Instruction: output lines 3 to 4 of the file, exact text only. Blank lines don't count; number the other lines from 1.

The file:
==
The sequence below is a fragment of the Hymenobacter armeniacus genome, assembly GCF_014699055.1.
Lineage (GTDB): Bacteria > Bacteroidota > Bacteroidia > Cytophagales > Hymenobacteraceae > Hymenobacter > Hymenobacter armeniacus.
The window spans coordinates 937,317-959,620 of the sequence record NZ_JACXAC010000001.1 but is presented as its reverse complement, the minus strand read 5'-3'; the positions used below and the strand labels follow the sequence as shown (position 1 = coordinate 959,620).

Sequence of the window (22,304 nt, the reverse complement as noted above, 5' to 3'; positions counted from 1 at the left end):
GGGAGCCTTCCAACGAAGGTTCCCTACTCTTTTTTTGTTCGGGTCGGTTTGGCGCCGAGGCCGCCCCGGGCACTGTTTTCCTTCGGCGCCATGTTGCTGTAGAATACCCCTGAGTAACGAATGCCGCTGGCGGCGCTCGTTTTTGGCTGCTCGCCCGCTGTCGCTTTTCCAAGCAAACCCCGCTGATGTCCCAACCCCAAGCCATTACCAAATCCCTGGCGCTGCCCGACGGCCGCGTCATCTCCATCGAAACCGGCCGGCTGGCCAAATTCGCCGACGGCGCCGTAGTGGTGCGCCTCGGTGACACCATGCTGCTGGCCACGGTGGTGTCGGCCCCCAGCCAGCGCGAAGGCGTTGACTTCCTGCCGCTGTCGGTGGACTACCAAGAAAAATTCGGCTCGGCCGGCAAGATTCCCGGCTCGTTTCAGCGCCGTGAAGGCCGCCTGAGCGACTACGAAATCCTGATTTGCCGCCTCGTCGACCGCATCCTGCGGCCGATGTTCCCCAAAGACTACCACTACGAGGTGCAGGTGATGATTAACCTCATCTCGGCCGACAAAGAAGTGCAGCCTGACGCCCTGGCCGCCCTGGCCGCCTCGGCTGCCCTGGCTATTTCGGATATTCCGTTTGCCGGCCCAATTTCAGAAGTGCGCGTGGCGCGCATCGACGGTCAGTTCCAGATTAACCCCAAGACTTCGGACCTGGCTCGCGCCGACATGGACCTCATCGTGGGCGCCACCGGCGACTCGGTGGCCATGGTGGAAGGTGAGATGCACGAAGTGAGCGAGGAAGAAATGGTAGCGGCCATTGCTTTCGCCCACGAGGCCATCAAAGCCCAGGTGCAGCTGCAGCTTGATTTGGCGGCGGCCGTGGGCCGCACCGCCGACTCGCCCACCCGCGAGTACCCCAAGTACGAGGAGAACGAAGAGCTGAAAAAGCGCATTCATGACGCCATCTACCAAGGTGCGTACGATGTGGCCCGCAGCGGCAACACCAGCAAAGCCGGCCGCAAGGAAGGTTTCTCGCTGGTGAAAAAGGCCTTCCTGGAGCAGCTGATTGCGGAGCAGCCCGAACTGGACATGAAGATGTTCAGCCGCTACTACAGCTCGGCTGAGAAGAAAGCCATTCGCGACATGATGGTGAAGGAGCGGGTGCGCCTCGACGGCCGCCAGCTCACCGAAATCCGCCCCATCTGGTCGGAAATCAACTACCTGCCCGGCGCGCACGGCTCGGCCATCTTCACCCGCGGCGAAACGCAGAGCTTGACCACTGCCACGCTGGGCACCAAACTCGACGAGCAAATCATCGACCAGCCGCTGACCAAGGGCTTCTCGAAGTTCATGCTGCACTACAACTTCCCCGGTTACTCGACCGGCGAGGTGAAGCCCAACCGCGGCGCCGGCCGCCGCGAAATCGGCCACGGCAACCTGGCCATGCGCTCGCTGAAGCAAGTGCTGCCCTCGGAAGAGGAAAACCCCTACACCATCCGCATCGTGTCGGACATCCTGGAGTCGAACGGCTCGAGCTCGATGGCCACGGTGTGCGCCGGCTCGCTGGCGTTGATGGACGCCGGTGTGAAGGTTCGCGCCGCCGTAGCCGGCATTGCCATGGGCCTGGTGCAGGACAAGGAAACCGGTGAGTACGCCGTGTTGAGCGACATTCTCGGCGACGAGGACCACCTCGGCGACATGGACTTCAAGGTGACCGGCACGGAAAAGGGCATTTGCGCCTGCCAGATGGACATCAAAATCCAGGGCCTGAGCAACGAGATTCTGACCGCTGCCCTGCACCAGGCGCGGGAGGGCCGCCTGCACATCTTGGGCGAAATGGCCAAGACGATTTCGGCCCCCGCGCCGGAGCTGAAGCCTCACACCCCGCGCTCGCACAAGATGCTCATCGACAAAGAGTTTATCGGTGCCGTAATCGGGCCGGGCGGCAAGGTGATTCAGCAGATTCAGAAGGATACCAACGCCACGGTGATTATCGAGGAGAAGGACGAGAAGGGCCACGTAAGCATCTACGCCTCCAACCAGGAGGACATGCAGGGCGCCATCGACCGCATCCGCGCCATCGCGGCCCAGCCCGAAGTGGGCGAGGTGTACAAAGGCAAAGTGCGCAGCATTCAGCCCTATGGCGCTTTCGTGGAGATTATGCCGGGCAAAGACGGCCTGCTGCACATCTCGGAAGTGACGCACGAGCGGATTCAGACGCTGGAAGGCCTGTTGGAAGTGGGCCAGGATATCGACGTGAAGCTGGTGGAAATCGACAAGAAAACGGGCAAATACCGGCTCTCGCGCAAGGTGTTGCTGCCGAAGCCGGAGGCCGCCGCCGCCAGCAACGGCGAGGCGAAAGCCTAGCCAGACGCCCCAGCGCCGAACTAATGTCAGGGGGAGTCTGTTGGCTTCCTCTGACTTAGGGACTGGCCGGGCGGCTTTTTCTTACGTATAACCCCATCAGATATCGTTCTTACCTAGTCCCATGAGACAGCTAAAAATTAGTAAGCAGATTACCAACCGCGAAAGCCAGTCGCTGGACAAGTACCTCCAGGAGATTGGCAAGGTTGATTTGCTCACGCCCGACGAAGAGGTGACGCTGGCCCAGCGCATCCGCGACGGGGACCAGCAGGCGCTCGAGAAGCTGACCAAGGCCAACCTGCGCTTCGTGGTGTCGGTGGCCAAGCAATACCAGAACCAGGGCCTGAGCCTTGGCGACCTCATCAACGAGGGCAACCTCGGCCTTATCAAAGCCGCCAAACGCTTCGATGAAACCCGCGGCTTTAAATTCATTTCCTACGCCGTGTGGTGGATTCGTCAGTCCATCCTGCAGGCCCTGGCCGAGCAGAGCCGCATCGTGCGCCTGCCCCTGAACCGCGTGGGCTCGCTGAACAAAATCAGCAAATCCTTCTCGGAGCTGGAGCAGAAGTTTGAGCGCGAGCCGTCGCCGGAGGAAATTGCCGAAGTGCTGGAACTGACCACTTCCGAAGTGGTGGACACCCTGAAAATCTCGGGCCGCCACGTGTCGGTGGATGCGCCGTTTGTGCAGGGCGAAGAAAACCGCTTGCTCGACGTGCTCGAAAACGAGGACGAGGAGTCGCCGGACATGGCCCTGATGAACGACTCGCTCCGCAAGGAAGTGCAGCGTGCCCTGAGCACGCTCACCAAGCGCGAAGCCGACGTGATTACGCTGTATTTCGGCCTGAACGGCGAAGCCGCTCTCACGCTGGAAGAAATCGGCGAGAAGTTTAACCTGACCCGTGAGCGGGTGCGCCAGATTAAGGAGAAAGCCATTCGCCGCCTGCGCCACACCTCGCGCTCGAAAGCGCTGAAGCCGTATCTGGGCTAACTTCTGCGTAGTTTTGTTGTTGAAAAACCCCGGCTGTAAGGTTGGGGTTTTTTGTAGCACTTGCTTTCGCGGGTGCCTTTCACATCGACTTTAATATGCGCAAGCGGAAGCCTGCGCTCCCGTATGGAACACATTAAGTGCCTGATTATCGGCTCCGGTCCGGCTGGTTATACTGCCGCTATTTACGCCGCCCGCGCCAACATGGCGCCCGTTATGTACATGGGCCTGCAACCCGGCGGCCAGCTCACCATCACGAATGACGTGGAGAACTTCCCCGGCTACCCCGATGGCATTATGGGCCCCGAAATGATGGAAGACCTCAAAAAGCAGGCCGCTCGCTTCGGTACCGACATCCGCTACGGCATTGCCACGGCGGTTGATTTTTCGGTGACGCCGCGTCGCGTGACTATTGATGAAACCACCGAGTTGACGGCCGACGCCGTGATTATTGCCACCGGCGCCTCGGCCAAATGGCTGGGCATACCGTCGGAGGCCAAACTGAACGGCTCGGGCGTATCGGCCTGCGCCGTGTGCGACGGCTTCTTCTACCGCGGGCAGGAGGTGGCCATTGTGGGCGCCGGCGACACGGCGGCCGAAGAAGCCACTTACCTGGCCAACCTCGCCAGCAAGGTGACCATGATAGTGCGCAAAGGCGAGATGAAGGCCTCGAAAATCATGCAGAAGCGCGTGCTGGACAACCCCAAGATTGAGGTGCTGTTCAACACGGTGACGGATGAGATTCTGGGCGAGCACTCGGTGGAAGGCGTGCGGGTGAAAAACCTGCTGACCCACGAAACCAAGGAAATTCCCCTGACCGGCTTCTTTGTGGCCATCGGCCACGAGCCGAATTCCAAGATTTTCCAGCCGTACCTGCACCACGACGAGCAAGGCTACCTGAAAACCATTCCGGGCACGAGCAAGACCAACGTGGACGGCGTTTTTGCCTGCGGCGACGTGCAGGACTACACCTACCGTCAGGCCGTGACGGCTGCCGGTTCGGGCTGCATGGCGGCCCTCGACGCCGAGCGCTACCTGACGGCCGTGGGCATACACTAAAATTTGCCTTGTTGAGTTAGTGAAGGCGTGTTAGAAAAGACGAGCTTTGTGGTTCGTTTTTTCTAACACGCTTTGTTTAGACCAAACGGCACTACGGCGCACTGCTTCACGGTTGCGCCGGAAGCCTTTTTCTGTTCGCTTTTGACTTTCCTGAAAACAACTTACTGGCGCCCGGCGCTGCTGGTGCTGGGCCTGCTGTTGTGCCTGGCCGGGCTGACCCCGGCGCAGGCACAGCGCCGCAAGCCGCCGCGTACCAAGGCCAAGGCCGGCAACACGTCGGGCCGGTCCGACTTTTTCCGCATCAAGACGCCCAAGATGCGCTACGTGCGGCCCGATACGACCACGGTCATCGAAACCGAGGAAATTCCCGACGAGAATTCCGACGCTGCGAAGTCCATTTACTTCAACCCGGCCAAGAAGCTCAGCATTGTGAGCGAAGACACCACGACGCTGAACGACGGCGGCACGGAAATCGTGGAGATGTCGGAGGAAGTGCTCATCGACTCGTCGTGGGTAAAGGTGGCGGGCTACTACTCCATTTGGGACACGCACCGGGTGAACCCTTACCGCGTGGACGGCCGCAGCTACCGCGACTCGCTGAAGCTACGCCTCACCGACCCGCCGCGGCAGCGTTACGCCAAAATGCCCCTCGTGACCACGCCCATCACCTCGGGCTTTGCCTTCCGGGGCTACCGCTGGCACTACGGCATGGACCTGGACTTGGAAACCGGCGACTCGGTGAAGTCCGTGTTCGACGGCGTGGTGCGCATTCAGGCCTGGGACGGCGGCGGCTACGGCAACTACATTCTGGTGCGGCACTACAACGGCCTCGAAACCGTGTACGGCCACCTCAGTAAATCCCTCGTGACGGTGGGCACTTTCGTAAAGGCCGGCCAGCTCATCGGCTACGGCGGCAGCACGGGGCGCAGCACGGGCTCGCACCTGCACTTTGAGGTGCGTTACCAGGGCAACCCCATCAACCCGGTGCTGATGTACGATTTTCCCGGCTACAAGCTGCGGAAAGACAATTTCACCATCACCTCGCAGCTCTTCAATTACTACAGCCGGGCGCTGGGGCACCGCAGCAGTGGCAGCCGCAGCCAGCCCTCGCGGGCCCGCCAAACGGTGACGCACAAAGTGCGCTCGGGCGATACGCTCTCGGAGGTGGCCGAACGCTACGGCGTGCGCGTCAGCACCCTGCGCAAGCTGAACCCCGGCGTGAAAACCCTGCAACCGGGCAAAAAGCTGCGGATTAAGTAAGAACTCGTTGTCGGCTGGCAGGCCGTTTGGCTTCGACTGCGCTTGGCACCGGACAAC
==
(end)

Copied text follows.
The window spans coordinates 937,317-959,620 of the sequence record NZ_JACXAC010000001.1 but is presented as its reverse complement, the minus strand read 5'-3'; the positions used below and the strand labels follow the sequence as shown (position 1 = coordinate 959,620).

Sequence of the window (22,304 nt, the reverse complement as noted above, 5' to 3'; positions counted from 1 at the left end):